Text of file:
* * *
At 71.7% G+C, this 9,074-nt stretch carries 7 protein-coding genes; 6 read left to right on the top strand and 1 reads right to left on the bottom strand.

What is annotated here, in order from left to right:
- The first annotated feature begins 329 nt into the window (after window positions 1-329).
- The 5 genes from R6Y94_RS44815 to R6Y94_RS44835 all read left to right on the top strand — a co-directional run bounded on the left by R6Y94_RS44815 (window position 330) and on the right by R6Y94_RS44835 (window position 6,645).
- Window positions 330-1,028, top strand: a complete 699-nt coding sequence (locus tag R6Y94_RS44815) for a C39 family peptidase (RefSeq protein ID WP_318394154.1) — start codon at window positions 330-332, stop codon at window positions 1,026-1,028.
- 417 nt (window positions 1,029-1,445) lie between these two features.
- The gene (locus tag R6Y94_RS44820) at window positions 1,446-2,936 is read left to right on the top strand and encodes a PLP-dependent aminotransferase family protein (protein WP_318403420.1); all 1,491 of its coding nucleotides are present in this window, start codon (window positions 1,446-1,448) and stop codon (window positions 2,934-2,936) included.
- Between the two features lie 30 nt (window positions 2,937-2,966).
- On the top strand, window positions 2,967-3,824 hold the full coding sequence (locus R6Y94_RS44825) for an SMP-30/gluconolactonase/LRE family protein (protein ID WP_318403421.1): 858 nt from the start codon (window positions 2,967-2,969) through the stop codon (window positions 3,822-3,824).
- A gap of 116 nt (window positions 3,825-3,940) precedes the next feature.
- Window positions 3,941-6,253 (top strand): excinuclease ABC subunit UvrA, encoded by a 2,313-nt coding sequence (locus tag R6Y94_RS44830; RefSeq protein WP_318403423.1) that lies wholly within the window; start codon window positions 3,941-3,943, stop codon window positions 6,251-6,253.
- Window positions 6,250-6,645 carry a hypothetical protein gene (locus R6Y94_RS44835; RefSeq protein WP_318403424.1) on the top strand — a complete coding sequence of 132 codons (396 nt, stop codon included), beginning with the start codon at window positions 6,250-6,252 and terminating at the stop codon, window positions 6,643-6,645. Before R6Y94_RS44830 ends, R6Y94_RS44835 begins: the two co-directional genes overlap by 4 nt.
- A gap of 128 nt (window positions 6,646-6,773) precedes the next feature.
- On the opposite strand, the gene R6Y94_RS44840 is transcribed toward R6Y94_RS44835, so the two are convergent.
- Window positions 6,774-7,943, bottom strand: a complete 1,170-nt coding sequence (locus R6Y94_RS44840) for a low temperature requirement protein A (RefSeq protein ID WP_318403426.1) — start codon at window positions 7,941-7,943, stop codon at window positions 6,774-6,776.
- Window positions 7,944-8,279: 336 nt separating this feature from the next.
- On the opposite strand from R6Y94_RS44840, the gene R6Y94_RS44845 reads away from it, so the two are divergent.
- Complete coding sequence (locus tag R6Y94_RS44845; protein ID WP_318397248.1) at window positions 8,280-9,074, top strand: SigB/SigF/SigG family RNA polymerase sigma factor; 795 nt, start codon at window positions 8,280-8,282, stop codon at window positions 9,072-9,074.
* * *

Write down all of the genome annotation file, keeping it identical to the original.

At 71.7% G+C, this 9,074-nt stretch carries 7 protein-coding genes; 6 read left to right on the top strand and 1 reads right to left on the bottom strand.

What is annotated here, in order from left to right:
- The first annotated feature begins 329 nt into the window (after window positions 1-329).
- The 5 genes from R6Y94_RS44815 to R6Y94_RS44835 all read left to right on the top strand — a co-directional run bounded on the left by R6Y94_RS44815 (window position 330) and on the right by R6Y94_RS44835 (window position 6,645).
- Window positions 330-1,028, top strand: a complete 699-nt coding sequence (locus tag R6Y94_RS44815) for a C39 family peptidase (RefSeq protein ID WP_318394154.1) — start codon at window positions 330-332, stop codon at window positions 1,026-1,028.
- 417 nt (window positions 1,029-1,445) lie between these two features.
- The gene (locus tag R6Y94_RS44820) at window positions 1,446-2,936 is read left to right on the top strand and encodes a PLP-dependent aminotransferase family protein (protein WP_318403420.1); all 1,491 of its coding nucleotides are present in this window, start codon (window positions 1,446-1,448) and stop codon (window positions 2,934-2,936) included.
- Between the two features lie 30 nt (window positions 2,937-2,966).
- On the top strand, window positions 2,967-3,824 hold the full coding sequence (locus R6Y94_RS44825) for an SMP-30/gluconolactonase/LRE family protein (protein ID WP_318403421.1): 858 nt from the start codon (window positions 2,967-2,969) through the stop codon (window positions 3,822-3,824).
- A gap of 116 nt (window positions 3,825-3,940) precedes the next feature.
- Window positions 3,941-6,253 (top strand): excinuclease ABC subunit UvrA, encoded by a 2,313-nt coding sequence (locus tag R6Y94_RS44830; RefSeq protein WP_318403423.1) that lies wholly within the window; start codon window positions 3,941-3,943, stop codon window positions 6,251-6,253.
- Window positions 6,250-6,645 carry a hypothetical protein gene (locus R6Y94_RS44835; RefSeq protein WP_318403424.1) on the top strand — a complete coding sequence of 132 codons (396 nt, stop codon included), beginning with the start codon at window positions 6,250-6,252 and terminating at the stop codon, window positions 6,643-6,645. Before R6Y94_RS44830 ends, R6Y94_RS44835 begins: the two co-directional genes overlap by 4 nt.
- A gap of 128 nt (window positions 6,646-6,773) precedes the next feature.
- On the opposite strand, the gene R6Y94_RS44840 is transcribed toward R6Y94_RS44835, so the two are convergent.
- Window positions 6,774-7,943, bottom strand: a complete 1,170-nt coding sequence (locus R6Y94_RS44840) for a low temperature requirement protein A (RefSeq protein ID WP_318403426.1) — start codon at window positions 7,941-7,943, stop codon at window positions 6,774-6,776.
- Window positions 7,944-8,279: 336 nt separating this feature from the next.
- On the opposite strand from R6Y94_RS44840, the gene R6Y94_RS44845 reads away from it, so the two are divergent.
- Complete coding sequence (locus tag R6Y94_RS44845; protein ID WP_318397248.1) at window positions 8,280-9,074, top strand: SigB/SigF/SigG family RNA polymerase sigma factor; 795 nt, start codon at window positions 8,280-8,282, stop codon at window positions 9,072-9,074.